In 2018, the Youth Action Committee will continue to work on this project by analyzing the information received at the 2017 Youth Summits, continuing to gather more youth input on gaps in mental health services and writing the final youth-led policy statement.

To learn more about the Youth Action Committee click here!

About The Roles 

Committee Member 

YAC members are expected to attend 3-4 weekend meetings held in Toronto between March-November 2018 (all travel, accommodation, and meal expenses will be covered) and participate in monthly conference calls. YAC Committee members will participate in planning and delivering a youth-led policy project; including organizing youth summits, collecting youth input, and analyzing and compiling results. Members are also expected to work in a team environment, communicate regularly between meetings, and work individually on assignments and tasks with New Mentality staff. 


In addition, the YAC Co-Chairs are responsible for working with New Mentality staff to plan and facilitate meetings. The Co-Chairs may also check-in with committee members between meetings, and assist members with travel to and from meetings within Toronto. Co-Chairs will also play a significant leadership role in the YAC project management; including overseeing deadlines and planing and writing and delivering a youth-led policy statement.

Desired Skills, knowledge, and experience 

Teamwork Conflict resolution
Emotional awareness/holding space Understanding/experience with youth engagement 
Understanding/experience of public policy Project management skills 
Experience on committees or similar projects Capacity to work remotely 
Connection to mental health  Group Facilitation (small groups and/or  larger events)
Harvesting  Understanding of Ontario’s provincial government 
Date analysis  Report writing 
Time management Strong self-care strategies 

Application Tips!

  • Review the questions before you enter the online application. To view a PDF of the application click here.
  • We encourage you to aim to answer each question in about a paragraph. Although your answers don’t need to be very long, this is your chance to tell us about yourself and why you think you are a good  candidate for the YAC. 
  • The above list of ‘desired skills, knowledge, and experience’ is just a list of things we are looking for in YAC members. We are not expecting any one person to have each one of these skills so on your application try to highlight in your answers the things on this list that you are strong in. And if there is something that you’re really good at that’s not on this list, let us know on your application! 
  • Don’t try to fit into a box of what you think we’re looking for, just be yourself! The YAC is made up of youth from across the province with a variety of different background, skills, and life experience, so it’s important on your application to be true to yourself.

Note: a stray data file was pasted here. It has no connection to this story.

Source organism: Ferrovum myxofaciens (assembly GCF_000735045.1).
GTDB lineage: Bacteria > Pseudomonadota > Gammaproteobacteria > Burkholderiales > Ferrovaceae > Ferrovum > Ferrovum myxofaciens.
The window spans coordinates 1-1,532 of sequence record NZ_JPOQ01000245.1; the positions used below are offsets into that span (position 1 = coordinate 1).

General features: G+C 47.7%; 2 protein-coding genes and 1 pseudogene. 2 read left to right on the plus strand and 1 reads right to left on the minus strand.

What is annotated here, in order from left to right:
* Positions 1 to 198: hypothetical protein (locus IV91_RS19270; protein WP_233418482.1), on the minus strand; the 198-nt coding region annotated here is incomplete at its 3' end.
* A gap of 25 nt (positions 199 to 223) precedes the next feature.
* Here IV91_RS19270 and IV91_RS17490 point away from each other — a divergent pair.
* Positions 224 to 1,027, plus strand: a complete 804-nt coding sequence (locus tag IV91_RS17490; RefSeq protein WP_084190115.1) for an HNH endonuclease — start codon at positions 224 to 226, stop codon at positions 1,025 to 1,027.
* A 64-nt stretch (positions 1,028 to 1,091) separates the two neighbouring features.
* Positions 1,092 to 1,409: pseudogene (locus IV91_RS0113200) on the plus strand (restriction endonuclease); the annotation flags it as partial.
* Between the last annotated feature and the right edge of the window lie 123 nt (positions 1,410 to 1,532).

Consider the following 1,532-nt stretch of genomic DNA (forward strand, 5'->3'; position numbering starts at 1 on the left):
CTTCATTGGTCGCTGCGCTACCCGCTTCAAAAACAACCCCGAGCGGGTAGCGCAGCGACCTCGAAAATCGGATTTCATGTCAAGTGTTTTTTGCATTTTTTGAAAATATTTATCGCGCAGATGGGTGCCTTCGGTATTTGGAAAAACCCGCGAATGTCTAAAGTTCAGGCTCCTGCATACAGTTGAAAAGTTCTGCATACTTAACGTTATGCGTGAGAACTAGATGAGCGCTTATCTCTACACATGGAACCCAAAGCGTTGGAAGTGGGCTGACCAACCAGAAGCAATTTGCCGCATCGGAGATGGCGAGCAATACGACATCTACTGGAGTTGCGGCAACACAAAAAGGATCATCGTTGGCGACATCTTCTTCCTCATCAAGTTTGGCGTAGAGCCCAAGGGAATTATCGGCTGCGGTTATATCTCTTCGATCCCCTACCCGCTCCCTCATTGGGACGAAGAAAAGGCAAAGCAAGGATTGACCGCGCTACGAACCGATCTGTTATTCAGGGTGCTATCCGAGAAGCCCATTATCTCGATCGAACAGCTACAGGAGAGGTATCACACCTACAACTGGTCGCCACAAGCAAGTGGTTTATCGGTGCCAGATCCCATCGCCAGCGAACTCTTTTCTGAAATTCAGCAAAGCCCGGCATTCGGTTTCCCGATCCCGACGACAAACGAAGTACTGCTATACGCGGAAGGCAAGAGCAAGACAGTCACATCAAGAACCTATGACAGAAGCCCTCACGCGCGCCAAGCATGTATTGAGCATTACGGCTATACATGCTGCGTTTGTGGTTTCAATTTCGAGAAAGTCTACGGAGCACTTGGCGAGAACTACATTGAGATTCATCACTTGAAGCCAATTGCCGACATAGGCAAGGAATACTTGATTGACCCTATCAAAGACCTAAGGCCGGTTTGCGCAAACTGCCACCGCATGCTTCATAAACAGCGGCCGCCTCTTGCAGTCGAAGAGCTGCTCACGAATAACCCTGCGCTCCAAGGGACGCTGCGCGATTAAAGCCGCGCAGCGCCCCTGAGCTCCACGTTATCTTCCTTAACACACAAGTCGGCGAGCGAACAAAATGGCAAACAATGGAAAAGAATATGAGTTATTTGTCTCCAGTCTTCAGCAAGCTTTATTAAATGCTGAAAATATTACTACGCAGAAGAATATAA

If completing this written application is a barrier to you applying in any way let us know! You can email Mary-Anne Leahy at and we’ll make other arrangements for you to apply. Just be sure to do this before the deadline. 

If you have a question about the application, please feel free to contact us at 


Meeting my MPP

By TNM Alumni Amanda Suleiman

Honestly speaking, I was a bit apprehensive about setting up a meting with my MPP, partially because I feel really uninformed about how the government works, and my role in it, and I felt like no one would want to hear what I had to say. However, after taking the plunge and recently setting up a successful meeting with my MPP to talk about youth mental health funding, I’m hoping to share my experience to help others do the same.

Firstly, once I had decided to meet my MPP, I (somewhat embarrassingly) realized that I wasn’t completely sure that I knew who my current MPP even was, so I was off to the internet! I first found my electoral district using this link, and from there, was able to search for the name and contact information of the MPP corresponding to my electoral district here.

From there, I emailed my MPP a request to meet, including my name and a brief description of what I wanted to talk about. To give you an idea of what you would say, I’ve included an excerpt here:

Dear [MPP NAME],

I would like to set up a time to meet with you, specifically regarding the lengthy wait times affecting children and youth in [CITY] seeking treatment within Ontario’s child and youth mental health system. As you may be aware, the child and youth mental health system is currently facing skyrocketing demand for services, leading to lengthy wait times of up to 18 months.

Over 120,000 children and youth receive care in community-based mental health agencies, and while the Ontario government has made progress toward key commitments for improvements to the system, the fact remains that too many children and youth are not able to not access the services they desperately need. Ontario children and youth deserve timely and effective mental health treatment when and where they need it. Simply put, [CITY] children and youth need your help to advocate for investment in community-based mental health services today…

An assistant from my MPP’s office got back to me the next day to schedule an appointment a couple of weeks away. I was also happy to find out that his office was actually in a nearby plaza which was a lot less intimidating than the large office building I had been imagining.

I arrived at their office, checked in with the receptionist, and waiting. Then, I was taken to meet my MPP in their office. I was pleasantly surprised to see that we were able to have a more casual conversation, and that he was genuinely interested in hearing about my experiences, what I’ve noticed, and what suggestions I had to improve things. It was a short meeting, around 20 minutes. He told me he would keep what I had said in mind and bring it to Queen’s Park. I know it was a small piece, but there is strength in numbers, and I’m glad I was able to take part in this process, taking advantage of all avenues to have this important message heard.

Take away points: Talking with CMHO team members, I was reminded that it is literally the job of MPPs to take time to speak to their community members, and bring their concerns to the attention of the Premier.